Collection and treatment of sewage in wastewater treatment plants (WWTPs) reduces the most deleterious effects of sewage on streams, but the treated effluent still has potentially important effects on stream ecosystems. Very little is known about the fate of these treated effluents in tropical streams. Short-term nutrient additions often are used to assess the fate of nutrients in streams, but long-term additions, such as those from sewage treatment plants, are likely to follow different uptake kinetics. Here we examined the longitudinal changes in Cl−, NO3−-N, NH4 +-N, dissolved organic N (DON), total dissolved N (TDN), soluble reactive P (SRP), and dissolved organic C (DOC) concentrations downstream from chronic WWTP inputs in 6 streams across the island of Puerto Rico. We applied the nutrient-uptake framework to these long-duration and high-magnitude nutrient additions to examine net nutrient uptake in these streams. On average, nutrient concentrations were increased more than 2× by sewage effluent at the study streams while DOC concentrations increased 30%. Net nutrient uptake was sporadic, and on many dates, no evidence of measurable uptake was found. Biogeochemical processes, such as nitrification and remineralization, appeared to be responsible for some of the longitudinal increases in nutrient concentrations. Limited nutrient uptake and increasing nutrient concentrations along the reaches suggested that most of the time, nutrients were being transported downstream with no significant net retention. This result suggests that downstream transport of nutrients is large with the potential to create water-quality problems in downstream ecosystems. Our study highlighted the profound effects that inputs from point sources may have on stream chemistry and nutrient cycling in tropical receiving streams.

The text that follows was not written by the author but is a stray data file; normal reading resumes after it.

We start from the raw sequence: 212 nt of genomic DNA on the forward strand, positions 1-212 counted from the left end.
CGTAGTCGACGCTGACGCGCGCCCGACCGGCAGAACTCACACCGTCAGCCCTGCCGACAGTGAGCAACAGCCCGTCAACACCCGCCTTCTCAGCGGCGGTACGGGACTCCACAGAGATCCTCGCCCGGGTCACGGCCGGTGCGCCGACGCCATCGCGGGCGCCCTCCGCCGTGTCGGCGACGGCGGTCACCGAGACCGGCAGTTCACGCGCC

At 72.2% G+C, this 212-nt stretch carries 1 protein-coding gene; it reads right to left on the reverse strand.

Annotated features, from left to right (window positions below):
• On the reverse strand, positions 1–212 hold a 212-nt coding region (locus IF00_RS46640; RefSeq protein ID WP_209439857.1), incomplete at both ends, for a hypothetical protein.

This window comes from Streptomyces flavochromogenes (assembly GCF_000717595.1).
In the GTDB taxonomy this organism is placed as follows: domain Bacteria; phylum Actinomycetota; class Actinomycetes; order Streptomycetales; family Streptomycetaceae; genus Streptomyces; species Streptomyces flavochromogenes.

Figueroa-Nieves D., McDowell, W.H., Potter, J.D., Martínez, G. (2016): Limited uptake of nutrient input from sewage effluent in a tropical landscape. Freshwater Science. DOI: 10.1086/684992